Undertaking the restoration of the monument, DDA has fenced a 100m of restricted area and 200m of regulated area and a water conservation plan (water harvesting) has also been evolved to partially meet the water requirements for the park around the tomb. ASI’s control extends only up to 300m from the tomb since the rest of the area surrounding it is proposed for urban development by the Indian Army.
History enthusiast Sohil Hashmi said, “The original name of the place is Sultan-e-Garhi, meaning the king of caves. The site is very interesting as it took 800 years to complete the construction of the entire area. It means that the site was under construction from 10th century to 18th century in the Mughal era. It is an example of a unique place with religious integration of Muslims and Jats. Restoration will help this place a lot and it can become a beautiful tourist attraction.”
Defiant encroachers, apathy behind the depleting green cover in Mahipalpur area
In March 2002, a government survey showed that in five years encroachments had doubled in Mahipalpur. A demolition drive was carried by the forest department to remove the jhuggis that had come up in the forest and near the Gram Sabha land near Rangpuri Pahari. However, weeks after the drive, the shanties were back. Residents said that this is repeated each time an anti-encroachment drive is held in the area. They claim that the slum has even extrapolated into the forest. Fed up by the situation, the residents filed a plea in National Green Tribunal (NGT) in June last year, but in vain.
“Despite our efforts, encroachments continue and we have managed nothing but two surveys that show what we already know. The encroachments are destroying our johad which is a part of our heritage as well as a source of groundwater recharge here,” said Deep Chand Numberdar, a Rangpuri Pahari resident.
Residents say that the presence of the jhuggis has also created a law and order problem, the crime rate has increased and so has the pollution level of the area. Apart from battling rampant encroachments, the villagers have to bear the brunt of the endangered water bodies.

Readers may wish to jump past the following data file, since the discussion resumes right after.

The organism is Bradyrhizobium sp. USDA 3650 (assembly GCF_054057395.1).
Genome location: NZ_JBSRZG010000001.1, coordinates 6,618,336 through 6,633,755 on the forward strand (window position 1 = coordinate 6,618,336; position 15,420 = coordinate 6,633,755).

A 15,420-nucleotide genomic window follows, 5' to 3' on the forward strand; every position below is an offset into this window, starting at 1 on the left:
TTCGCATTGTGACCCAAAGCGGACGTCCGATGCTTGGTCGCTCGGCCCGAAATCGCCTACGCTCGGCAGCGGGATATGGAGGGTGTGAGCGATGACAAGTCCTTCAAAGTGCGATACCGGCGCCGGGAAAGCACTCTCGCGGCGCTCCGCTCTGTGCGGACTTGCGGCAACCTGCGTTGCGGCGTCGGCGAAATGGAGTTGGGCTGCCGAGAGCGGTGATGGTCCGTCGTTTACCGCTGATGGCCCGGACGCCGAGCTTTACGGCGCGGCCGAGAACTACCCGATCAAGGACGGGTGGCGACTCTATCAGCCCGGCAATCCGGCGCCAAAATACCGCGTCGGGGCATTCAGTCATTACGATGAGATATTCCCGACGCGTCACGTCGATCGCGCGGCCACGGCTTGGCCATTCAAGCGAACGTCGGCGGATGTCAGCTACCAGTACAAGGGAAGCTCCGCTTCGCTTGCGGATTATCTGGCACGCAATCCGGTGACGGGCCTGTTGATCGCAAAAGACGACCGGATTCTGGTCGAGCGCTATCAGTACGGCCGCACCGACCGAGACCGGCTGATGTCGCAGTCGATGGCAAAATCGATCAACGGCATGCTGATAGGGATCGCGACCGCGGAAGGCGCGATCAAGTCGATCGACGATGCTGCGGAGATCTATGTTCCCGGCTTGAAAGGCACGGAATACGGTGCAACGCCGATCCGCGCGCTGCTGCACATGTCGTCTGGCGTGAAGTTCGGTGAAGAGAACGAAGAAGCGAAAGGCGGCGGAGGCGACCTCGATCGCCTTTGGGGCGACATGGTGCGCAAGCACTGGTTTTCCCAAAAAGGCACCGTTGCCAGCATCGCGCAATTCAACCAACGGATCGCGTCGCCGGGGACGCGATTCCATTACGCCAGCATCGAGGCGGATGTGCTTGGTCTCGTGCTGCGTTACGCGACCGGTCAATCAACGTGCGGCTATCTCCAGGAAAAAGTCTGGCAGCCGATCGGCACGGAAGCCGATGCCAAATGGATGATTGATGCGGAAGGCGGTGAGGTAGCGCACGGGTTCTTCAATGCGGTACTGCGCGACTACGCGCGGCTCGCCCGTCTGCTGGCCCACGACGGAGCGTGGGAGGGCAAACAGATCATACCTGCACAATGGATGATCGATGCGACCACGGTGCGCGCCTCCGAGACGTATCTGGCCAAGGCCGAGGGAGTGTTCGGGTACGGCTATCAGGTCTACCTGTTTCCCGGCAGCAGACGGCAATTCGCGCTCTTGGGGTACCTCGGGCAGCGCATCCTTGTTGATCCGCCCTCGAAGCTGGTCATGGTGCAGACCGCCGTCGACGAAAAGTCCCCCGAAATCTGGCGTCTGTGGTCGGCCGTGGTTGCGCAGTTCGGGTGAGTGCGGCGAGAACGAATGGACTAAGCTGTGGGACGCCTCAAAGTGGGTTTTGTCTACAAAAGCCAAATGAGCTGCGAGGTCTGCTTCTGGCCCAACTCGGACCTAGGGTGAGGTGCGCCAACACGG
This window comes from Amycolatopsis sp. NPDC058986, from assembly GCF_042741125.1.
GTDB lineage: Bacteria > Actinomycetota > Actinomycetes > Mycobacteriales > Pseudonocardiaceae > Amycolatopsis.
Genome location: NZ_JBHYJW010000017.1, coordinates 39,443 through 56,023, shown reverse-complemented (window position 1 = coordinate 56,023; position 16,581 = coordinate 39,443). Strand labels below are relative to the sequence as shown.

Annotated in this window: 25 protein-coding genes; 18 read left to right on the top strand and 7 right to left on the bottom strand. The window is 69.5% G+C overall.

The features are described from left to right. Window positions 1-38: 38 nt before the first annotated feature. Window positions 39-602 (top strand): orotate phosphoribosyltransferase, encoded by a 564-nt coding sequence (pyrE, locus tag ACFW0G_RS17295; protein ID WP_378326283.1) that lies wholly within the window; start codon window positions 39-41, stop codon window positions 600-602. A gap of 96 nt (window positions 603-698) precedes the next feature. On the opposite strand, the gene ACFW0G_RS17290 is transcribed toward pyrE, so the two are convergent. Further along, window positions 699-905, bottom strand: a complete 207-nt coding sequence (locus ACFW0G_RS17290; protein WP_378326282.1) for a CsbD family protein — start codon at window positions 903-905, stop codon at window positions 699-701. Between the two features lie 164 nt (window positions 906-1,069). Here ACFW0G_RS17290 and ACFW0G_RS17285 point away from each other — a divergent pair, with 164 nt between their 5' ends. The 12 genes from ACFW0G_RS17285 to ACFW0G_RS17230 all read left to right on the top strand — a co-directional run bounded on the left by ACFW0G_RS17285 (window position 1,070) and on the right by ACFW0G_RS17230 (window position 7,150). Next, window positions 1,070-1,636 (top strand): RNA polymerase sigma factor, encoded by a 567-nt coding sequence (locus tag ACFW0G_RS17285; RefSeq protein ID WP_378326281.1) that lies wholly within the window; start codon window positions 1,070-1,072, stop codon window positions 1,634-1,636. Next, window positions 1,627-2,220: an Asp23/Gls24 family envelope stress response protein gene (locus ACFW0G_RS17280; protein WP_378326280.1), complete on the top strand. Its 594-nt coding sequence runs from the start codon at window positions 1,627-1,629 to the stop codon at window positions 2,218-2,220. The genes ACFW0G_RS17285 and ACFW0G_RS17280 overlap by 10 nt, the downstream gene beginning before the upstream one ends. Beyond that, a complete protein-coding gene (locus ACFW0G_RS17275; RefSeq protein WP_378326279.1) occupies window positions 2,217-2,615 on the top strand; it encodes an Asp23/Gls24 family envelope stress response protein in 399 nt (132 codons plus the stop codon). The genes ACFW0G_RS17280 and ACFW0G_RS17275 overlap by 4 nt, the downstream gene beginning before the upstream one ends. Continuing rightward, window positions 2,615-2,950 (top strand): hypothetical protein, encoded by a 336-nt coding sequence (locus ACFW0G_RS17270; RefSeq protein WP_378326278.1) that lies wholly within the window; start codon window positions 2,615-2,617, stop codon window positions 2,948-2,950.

Area MLA Devinder Sehrawat feels that the situation has worsened over time. “The entire ridge area has been encroached blatantly in the last six to eight months. The pro-JJ Cluster policy of Delhi government has been misinterpreted and land mafia has encroached upon public land. Jhuggis are owned by influential people and sold for `3-5 lakhs,” he said.
Till a few years ago, Mahipalpur lake, near Mata Chowk, was dry and in partially encroached state. But, following a court order, the government had done stone pitching and landscaping around it. Residents feel that similar efforts can save the 15 other water bodies in their area.
Water bodies are integral to groundwater recharge and can help in re-establishing the ecological balance. South Delhi has 55 water bodies and more than 90% of them are in need of revival. As per environmentalists, a fundamental step in the revival process is that the catchment area (area around water bodies where water is expected to flow) should be prepared well before monsoons and the pathways should be prepared. For capacity improvement, the deepening of the water body area is recommended.
“Drying up of water bodies leads to ecological imbalance and climate change as they help in cooling the weather of the city. We don’t have open water pools anymore. With exposure more water will evaporate and more will be the cooling effect,” said Diwan Singh, of Ridge Bachao Andolan, which revived two water bodies near Vasant Vihar.
For years, Forum for Organized Resource Conservation & Enhancement (FORCE), an NGO based in Vasant Kunj, has been working for the enhancement of water resources in the city. “Most communities merely view water bodies as garbage dumping space. Since drains have been made to carry run-off, a water body’s value in preventing waterlogging is also lost. Unless, we make concerted efforts to revive this relevance, efforts will be difficult to sustain,” said Jyoti Sharma, FORCE president.